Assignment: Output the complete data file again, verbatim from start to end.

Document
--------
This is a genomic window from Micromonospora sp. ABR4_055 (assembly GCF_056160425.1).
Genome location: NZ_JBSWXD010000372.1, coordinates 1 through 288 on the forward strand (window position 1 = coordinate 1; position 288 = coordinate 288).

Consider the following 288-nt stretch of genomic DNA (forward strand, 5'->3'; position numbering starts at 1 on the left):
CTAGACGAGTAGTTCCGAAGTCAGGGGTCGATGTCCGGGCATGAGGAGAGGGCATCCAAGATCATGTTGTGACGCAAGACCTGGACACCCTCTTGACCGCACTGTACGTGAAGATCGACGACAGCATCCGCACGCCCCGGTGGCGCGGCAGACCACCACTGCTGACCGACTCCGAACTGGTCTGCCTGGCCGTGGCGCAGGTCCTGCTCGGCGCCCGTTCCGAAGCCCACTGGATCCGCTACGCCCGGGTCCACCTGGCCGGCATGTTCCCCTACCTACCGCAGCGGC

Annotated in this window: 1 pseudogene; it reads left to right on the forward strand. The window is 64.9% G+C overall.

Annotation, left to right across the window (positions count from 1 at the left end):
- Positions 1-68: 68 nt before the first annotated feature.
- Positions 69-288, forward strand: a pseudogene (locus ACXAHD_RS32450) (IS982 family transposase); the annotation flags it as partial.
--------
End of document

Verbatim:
This is a genomic window from Micromonospora sp. ABR4_055 (assembly GCF_056160425.1).
Genome location: NZ_JBSWXD010000372.1, coordinates 1 through 288 on the forward strand (window position 1 = coordinate 1; position 288 = coordinate 288).

Consider the following 288-nt stretch of genomic DNA (forward strand, 5'->3'; position numbering starts at 1 on the left):
CTAGACGAGTAGTTCCGAAGTCAGGGGTCGATGTCCGGGCATGAGGAGAGGGCATCCAAGATCATGTTGTGACGCAAGACCTGGACACCCTCTTGACCGCACTGTACGTGAAGATCGACGACAGCATCCGCACGCCCCGGTGGCGCGGCAGACCACCACTGCTGACCGACTCCGAACTGGTCTGCCTGGCCGTGGCGCAGGTCCTGCTCGGCGCCCGTTCCGAAGCCCACTGGATCCGCTACGCCCGGGTCCACCTGGCCGGCATGTTCCCCTACCTACCGCAGCGGC

Annotated in this window: 1 pseudogene; it reads left to right on the forward strand. The window is 64.9% G+C overall.

Annotation, left to right across the window (positions count from 1 at the left end):
- Positions 1-68: 68 nt before the first annotated feature.
- Positions 69-288, forward strand: a pseudogene (locus ACXAHD_RS32450) (IS982 family transposase); the annotation flags it as partial.